Also, it might confirm in your mind that you need another person in order to feel better, which just isn't true. Songco says, "If you are looking to others for validation, that is usually indicative that you have other, deeper things to work on before trying have a relationship." So instead of rebounding, you may want to talk with a trusted family member, friend, or even reach out to a therapist.
And yet, when you're in the market to meet someone new, it can be just as toxic to keep doing the same thing while expecting different results.There's so much dating advice floating around out there, that it can be tough to weed through it all and get down to the good stuff.This becomes even trickier when it's well-known dating advice you've heard a million times, such as "you need to get back out there" and "you teach people how to treat you." You might take these lines as gospel — as so many people do — but in reality, quite a few classic dating tips can actually be quite toxic.Not to mention, this strategy has a tendency to backfire, as many people quickly lose interest when they don't think someone cares.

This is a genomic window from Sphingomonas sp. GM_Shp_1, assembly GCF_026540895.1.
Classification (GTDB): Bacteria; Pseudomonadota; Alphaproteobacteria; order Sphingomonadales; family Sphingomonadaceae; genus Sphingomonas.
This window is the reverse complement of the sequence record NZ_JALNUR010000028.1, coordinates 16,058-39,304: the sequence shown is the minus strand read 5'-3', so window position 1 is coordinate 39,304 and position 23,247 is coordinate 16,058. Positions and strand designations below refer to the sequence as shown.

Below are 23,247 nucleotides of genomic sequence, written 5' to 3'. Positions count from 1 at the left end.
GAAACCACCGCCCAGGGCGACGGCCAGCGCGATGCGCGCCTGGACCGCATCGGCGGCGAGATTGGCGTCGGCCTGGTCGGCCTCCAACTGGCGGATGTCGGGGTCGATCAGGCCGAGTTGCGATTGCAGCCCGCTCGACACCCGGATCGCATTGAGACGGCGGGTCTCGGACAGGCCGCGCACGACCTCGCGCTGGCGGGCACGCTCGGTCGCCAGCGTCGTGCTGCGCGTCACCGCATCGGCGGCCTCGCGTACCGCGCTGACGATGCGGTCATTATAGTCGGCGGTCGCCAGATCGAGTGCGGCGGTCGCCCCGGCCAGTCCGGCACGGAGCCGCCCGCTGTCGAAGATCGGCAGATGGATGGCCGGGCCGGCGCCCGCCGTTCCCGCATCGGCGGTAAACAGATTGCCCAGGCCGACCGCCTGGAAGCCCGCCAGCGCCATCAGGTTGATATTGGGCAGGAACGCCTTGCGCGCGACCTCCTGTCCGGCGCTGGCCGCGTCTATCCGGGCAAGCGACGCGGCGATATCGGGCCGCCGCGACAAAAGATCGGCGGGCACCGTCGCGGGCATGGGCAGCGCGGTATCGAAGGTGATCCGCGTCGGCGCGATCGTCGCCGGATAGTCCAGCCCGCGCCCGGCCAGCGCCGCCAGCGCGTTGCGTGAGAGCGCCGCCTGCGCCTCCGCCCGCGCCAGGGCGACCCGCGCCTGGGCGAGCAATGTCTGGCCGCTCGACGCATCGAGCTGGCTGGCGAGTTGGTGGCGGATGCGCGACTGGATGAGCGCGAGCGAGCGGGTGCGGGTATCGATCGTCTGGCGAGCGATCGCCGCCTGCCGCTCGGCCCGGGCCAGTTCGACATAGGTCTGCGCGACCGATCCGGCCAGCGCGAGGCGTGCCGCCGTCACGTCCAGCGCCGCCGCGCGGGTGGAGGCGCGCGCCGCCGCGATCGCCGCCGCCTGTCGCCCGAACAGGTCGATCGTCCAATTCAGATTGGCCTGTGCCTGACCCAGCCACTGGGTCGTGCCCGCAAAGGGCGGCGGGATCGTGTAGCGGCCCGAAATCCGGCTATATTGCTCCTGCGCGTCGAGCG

What you should do instead, Schwartz says, "is show your interest and see what response you get." If you're both feelin' it, let each other know and go from there.Sure, you might strike it lucky and meet a cool person on your way to work. As Bennett says, "The best way to make sure you meet the right person is to actually take the initiative in dating." Join meet ups, try a dating app, go out with friends, and be open to new experiences — all of which will open up the chances of the right person coming along.